Derrick Colter and the rest of the players on Duquesne men’s basketball team thought they had James Robinson all figured out.
Entering Friday night, the Pitt junior had faced the Dukes twice since his arrival in Oakland in the schools’ annual City Game meetings, not to mention numerous summer league encounters the past three years.
“Usually he always passes first,” Colter, also a junior, said. “He’s a pass-first point guard.”
The facilitator became the attacker, scoring a career and game-high 23 points on three 3-pointers and a career-high six-made field goals, as the Panthers beat their Forbes Avenue counterparts 74-62 at Consol Energy Center.
“He was really aggressive. He can shoot threes, and we didn’t know he could shoot threes that way. We thought he was a mid-range shooter,” Colter said. “He changed the whole script on us.”
The victory continued Pitt’s streak of dominance against Duquesne. It’s won the last 14 meetings.
15 of Robinson’s total tally came in the first half.
“It felt good,” Robinson said of his performance. “My teammates did a really good job finding me. Since I was open, I just took the shot.”
An additional early spark for Pitt in the first half was the play of junior big man Joseph Uchebo who played all of his eight minutes before halftime, but scored as many points in that span, a career high, and also grabbed five rebounds.
“They are waiting for today. To play us,” Uchebo said of the Duquesne players. “Everyone was waiting for this game to happen.[So] I have to come out and go hard.”
Pitt entered halftime with a 39-27 cushion, having led for almost all of play up to that point.
A large part of that control came from holding Duquesne to 2-11 shooting from 3-point range in the opening period. The Dukes had averaged 11.75 per game at a .49 percent success rate, second-best in the country, in their first four games.
Pitt’s containment of the attacking threat occurred inside as well, resulting in Duquesne’s lowest offensive output of the season. In its first four games, the team averaged 88.8 points per game, a rate that ranked fourth in the country.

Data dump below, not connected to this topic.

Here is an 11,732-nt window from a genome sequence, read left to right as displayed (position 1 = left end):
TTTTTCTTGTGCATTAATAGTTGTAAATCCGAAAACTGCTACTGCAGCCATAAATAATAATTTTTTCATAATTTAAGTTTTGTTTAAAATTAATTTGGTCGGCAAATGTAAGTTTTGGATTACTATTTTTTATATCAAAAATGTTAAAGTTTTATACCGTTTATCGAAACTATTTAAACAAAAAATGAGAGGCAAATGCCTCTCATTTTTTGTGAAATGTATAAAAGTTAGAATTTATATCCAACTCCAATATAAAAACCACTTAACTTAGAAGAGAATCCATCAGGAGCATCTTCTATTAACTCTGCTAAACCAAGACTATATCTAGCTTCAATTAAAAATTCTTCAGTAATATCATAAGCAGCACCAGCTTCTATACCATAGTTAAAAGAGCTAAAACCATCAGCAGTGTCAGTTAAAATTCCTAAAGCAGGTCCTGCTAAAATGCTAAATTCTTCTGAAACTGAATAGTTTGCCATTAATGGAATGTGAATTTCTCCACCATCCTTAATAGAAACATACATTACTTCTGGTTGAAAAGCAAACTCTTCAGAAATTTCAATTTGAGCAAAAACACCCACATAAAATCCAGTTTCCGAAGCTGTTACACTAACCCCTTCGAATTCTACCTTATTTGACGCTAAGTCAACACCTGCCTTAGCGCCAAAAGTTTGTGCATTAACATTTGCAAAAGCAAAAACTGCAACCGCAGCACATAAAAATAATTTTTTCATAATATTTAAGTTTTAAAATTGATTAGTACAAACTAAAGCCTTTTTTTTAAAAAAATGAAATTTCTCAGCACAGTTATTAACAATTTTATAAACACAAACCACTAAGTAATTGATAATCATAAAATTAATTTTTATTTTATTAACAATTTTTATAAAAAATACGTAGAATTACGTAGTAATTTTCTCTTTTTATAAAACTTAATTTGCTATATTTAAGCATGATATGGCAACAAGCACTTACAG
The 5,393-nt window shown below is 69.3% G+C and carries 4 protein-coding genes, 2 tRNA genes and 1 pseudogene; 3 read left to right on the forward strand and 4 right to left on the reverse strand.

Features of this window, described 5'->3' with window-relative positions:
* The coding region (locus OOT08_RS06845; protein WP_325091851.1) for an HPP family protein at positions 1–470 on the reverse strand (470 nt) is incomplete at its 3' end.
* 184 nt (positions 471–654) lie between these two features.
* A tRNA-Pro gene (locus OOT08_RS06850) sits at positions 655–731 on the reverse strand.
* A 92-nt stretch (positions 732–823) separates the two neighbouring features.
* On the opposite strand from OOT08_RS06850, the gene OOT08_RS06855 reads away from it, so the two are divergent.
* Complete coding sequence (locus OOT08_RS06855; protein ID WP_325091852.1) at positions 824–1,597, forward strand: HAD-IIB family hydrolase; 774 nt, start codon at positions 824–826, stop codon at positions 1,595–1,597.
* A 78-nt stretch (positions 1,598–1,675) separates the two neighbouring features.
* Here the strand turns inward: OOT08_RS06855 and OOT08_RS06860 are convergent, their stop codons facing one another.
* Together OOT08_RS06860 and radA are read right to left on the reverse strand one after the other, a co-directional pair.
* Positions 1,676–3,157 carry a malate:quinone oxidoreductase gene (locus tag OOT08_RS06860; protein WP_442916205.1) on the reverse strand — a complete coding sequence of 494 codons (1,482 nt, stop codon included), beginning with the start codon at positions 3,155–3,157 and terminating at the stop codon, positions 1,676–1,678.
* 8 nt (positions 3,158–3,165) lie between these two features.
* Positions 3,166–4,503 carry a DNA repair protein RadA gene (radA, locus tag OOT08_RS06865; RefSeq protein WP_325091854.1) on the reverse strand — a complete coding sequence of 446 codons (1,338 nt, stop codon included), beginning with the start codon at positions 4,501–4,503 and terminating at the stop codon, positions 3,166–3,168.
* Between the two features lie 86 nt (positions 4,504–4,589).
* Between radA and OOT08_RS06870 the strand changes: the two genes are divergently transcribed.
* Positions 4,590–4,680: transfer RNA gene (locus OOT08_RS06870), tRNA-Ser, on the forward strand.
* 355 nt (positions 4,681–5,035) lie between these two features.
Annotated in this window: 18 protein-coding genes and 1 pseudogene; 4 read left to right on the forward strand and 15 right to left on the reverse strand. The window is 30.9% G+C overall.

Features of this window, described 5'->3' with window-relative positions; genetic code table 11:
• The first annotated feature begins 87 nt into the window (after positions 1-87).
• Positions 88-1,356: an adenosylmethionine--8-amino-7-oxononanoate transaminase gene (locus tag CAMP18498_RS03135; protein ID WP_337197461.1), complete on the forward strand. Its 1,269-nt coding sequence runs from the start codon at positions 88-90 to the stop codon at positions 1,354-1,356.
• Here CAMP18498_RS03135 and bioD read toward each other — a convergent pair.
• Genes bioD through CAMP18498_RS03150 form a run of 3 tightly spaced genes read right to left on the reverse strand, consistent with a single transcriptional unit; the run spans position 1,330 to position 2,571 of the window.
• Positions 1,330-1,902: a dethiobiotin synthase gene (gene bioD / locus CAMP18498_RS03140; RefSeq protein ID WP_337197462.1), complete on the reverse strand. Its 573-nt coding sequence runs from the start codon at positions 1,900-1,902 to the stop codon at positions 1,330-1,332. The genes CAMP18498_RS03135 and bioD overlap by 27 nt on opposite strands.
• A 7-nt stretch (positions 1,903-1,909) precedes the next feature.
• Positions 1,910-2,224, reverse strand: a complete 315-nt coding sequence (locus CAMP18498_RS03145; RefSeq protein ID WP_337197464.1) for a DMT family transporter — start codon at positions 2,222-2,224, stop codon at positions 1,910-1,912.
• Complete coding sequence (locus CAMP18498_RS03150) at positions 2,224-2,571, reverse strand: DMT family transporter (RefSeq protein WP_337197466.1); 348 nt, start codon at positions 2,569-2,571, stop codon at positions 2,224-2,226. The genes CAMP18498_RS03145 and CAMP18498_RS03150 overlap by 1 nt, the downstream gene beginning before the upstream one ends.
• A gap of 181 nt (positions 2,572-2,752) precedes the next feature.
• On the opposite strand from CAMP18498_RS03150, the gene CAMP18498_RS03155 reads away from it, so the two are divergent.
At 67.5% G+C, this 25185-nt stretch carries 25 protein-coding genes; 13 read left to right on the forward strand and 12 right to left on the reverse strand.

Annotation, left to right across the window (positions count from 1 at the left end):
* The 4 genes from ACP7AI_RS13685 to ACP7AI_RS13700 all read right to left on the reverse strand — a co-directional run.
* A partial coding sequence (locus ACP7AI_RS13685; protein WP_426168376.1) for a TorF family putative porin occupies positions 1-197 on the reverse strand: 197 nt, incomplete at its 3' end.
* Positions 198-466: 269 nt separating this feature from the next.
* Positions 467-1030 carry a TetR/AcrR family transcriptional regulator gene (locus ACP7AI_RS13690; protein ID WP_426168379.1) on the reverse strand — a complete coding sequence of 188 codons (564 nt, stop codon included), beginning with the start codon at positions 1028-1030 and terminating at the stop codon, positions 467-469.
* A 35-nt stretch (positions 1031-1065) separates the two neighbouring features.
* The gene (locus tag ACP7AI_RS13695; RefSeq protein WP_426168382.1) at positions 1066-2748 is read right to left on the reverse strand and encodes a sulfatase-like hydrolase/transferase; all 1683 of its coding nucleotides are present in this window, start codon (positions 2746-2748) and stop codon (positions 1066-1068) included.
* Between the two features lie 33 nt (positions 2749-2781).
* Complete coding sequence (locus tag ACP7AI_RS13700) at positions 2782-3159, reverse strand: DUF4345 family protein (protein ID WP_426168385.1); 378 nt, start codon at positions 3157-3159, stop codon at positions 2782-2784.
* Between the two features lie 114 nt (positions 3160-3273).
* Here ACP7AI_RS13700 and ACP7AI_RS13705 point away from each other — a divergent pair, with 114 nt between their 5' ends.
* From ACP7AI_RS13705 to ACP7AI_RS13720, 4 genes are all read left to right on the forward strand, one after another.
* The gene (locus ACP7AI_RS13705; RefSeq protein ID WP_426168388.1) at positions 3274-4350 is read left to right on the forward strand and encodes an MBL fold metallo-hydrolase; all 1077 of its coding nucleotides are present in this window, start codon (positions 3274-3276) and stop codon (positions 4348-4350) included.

“It felt good to hold people below what had they had been averaging,” Robinson said.
A sluggish second half start by the Panthers, taking almost five minutes to score just three points, gave the Dukes an opening to mount a comeback, and eventually they did.
They began making shots from long distance, converting five of 11 3-point attempts in the second half. The difference shrunk to single digits multiple times the rest of the game as a result.
Pitt sophomore guard Josh Newkirk said, as the game went on, he and his teammates weren’t shaken by their opponent’s success.
“They hit some big shots. We just wanted to stay composed, keep doing what we were doing: stay solid on defense and keep running our offense,” Newkirk said. “We just wanted to be ourselves.”
Pitt would wake up every time Duquesne got close to evening the score, reestablishing its double-digit lead and keeping the opposition at a safe distance.
Duquesne coach Jim Ferry lauded Pitt, officially the home team on Friday, for its resilience.
“When plays needed to be made, Pitt made the plays,” Ferry said. “When they needed to get an offensive rebound, they got it. When they needed to made a big shot, they got it.”
No player exemplified that more than Robinson.
“He needed to make plays for them to win, and he did,” Ferry said
Note: Redshirt senior guard Cameron Wright made his first appearance of the season on Friday, playing a minute and missing both of the shots he took. He broke his left foot in September and had spent the time since recovering.